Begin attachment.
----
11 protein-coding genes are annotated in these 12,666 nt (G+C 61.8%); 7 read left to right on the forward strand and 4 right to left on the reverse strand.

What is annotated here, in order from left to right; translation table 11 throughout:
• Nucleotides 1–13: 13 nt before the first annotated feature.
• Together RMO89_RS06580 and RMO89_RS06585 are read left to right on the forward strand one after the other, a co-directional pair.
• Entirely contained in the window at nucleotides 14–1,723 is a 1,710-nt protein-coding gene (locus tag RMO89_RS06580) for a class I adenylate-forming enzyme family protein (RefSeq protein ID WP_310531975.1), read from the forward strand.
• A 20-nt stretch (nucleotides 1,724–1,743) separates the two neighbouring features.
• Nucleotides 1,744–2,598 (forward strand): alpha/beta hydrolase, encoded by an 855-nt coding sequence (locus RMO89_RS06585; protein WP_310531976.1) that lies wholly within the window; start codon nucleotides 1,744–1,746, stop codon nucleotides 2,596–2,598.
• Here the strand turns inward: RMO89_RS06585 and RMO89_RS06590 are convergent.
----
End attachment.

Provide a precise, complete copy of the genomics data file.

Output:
11 protein-coding genes are annotated in these 12,666 nt (G+C 61.8%); 7 read left to right on the forward strand and 4 right to left on the reverse strand.

What is annotated here, in order from left to right; translation table 11 throughout:
• Nucleotides 1–13: 13 nt before the first annotated feature.
• Together RMO89_RS06580 and RMO89_RS06585 are read left to right on the forward strand one after the other, a co-directional pair.
• Entirely contained in the window at nucleotides 14–1,723 is a 1,710-nt protein-coding gene (locus tag RMO89_RS06580) for a class I adenylate-forming enzyme family protein (RefSeq protein ID WP_310531975.1), read from the forward strand.
• A 20-nt stretch (nucleotides 1,724–1,743) separates the two neighbouring features.
• Nucleotides 1,744–2,598 (forward strand): alpha/beta hydrolase, encoded by an 855-nt coding sequence (locus RMO89_RS06585; protein WP_310531976.1) that lies wholly within the window; start codon nucleotides 1,744–1,746, stop codon nucleotides 2,596–2,598.
• Here the strand turns inward: RMO89_RS06585 and RMO89_RS06590 are convergent.